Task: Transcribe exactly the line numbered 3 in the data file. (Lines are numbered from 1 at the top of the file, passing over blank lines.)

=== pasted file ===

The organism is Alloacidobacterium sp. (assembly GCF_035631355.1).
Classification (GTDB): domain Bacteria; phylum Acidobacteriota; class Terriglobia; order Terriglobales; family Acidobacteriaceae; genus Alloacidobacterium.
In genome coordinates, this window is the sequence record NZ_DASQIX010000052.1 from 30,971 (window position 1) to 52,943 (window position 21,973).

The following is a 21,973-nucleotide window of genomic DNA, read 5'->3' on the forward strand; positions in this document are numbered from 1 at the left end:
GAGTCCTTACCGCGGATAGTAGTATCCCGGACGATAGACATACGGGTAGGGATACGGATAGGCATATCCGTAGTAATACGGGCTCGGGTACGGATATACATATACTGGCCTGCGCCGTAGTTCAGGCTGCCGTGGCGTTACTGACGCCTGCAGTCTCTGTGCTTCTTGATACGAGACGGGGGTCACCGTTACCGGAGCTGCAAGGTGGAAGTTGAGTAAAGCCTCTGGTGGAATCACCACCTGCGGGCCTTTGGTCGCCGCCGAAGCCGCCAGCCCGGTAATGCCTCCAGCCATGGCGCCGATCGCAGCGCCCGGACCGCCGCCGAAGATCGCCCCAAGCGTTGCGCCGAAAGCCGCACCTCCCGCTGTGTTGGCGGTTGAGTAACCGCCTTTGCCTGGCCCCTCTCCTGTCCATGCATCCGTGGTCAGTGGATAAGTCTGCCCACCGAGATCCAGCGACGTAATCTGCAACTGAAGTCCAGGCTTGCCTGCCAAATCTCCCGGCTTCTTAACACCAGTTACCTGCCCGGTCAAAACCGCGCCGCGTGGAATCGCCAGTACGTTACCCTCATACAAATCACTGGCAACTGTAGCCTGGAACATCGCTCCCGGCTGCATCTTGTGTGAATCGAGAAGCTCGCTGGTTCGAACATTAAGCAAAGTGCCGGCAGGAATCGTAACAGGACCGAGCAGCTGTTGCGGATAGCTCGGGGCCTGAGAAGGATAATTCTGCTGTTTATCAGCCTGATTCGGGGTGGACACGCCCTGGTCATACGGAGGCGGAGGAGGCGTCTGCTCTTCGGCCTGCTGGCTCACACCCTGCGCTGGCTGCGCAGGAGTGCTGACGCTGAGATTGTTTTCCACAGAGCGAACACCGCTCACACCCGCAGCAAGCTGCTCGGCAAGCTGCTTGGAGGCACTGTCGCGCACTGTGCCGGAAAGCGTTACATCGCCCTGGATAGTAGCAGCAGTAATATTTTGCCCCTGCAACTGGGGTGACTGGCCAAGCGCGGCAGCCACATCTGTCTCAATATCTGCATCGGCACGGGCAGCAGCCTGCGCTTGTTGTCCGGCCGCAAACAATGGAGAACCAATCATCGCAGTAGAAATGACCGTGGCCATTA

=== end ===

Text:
In genome coordinates, this window is the sequence record NZ_DASQIX010000052.1 from 30,971 (window position 1) to 52,943 (window position 21,973).